You probably think of your dog as part of the family, but sometimes your canine companion does the most peculiar things. Here are the answers to some of the questions you’ve been pondering about your pet.
15. DO DOGS GET JEALOUS?
Anyone with two dogs will probably tell you that dogs definitely feel jealousy—and it’s true! A 2014 study confirmed that your pet gets a little miffed when you start petting other dogs on the side.
Subjects in the study were asked to give love and attention to objects while filming their dog’s reactions. The items were a stuffed dog, a jack-o-lantern, and a pop-up book. The participants would give attention to the plush and pumpkin, and then read from the book. Scientists recorded the reactions of the dogs and looked for jealous signs such as pushing the owner or snapping. The study found that dogs displayed many jealous tendencies and made attempts to break the owner away from the rival. They were most threatened by the stuffed dog and least threatened by the book.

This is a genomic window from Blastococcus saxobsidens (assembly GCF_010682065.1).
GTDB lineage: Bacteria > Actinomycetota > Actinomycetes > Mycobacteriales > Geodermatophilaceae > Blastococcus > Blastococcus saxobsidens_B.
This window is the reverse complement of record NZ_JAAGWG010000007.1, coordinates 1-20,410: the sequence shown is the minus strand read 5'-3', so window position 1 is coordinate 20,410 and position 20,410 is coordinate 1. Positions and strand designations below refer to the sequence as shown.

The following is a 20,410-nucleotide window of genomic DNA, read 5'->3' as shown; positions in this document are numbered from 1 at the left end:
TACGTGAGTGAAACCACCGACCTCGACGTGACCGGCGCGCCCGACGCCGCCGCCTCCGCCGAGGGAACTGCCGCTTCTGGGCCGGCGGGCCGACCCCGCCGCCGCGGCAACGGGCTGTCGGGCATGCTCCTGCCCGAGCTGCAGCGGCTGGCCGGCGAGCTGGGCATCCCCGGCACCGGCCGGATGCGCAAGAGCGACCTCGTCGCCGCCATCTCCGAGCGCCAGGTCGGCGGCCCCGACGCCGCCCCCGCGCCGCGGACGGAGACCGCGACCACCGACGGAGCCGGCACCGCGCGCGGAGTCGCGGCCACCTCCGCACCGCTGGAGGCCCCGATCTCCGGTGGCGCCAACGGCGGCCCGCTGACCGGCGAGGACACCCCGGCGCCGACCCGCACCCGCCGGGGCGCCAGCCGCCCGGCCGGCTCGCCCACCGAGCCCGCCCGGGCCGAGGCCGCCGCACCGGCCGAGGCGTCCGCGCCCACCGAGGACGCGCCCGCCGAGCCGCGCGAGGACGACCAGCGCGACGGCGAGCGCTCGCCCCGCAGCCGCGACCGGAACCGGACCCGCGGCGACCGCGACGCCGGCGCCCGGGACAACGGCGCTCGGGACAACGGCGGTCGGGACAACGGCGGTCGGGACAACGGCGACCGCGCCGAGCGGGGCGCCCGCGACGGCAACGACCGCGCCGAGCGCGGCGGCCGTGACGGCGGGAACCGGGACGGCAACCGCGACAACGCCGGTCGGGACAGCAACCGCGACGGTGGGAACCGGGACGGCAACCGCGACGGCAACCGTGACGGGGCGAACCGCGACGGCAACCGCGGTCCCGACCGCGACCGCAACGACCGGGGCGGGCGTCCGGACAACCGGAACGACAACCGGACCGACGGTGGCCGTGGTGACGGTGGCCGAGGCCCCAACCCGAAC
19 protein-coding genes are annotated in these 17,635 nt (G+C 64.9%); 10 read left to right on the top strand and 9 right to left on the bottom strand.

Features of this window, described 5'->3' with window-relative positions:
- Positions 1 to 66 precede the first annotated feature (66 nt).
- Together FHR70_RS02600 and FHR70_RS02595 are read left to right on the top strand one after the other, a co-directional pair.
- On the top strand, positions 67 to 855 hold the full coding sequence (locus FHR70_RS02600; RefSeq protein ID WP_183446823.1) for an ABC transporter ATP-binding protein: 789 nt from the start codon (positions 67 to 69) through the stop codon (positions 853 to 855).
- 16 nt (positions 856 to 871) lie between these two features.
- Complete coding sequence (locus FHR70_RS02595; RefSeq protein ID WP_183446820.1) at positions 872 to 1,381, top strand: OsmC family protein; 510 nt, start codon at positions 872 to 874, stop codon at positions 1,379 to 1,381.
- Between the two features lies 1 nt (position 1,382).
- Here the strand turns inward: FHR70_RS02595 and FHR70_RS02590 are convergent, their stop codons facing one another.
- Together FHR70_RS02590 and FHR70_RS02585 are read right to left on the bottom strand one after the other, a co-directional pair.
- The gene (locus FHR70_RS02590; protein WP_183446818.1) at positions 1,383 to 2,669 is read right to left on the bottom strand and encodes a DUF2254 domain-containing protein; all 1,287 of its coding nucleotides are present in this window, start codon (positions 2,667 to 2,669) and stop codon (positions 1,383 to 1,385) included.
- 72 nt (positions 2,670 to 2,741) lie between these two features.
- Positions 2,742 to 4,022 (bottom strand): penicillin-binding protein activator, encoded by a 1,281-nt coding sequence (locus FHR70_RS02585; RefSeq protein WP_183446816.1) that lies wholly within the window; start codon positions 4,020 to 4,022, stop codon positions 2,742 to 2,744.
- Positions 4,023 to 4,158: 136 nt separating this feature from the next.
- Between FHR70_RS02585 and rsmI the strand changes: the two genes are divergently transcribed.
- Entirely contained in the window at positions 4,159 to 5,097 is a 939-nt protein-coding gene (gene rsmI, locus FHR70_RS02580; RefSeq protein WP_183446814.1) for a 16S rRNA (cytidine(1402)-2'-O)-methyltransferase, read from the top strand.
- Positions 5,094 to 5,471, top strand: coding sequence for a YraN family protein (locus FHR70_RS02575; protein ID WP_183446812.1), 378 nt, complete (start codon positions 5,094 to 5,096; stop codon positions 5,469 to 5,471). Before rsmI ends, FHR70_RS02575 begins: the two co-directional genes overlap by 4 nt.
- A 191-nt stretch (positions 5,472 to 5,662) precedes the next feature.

14. WHY IS MY DOG’S NOSE ALWAYS WET?
A common misconception is that your dog’s wet nose is a sign of good health. In reality, the moisture on Fido’s nose is no indication of their overall well-being. The reason for a dog’s wet nose is a little murkier. One explanation is that dogs repeatedly lick their nose throughout the day to keep it clean. Another is that the moisture helps them cool off. Dogs don’t sweat the way humans do, so they pant and let off extra heat through their noses. A special gland in the nose produces a clear fluid that helps them cool down faster.
13. HOW MUCH BETTER IS A DOG’S SENSE OF SMELL THAN OUR OWN?
A dog can smell anywhere from 10,000 to 100,000 times better than the average human. Canines have 300 million olfactory receptors, compared to our measly six million. Moreover, the part of the brain dedicated to smell is 40 times larger in dogs than in humans.
A dog’s nose also works differently than the human nose. While people breathe in and out the same way, canines breathe in through their nostrils and out through the slits found on the sides of the nose. This system circulates air so that the animal is always bringing in new smells. Breeds like the bloodhound also have the advantage of floppy ears that push up new smells.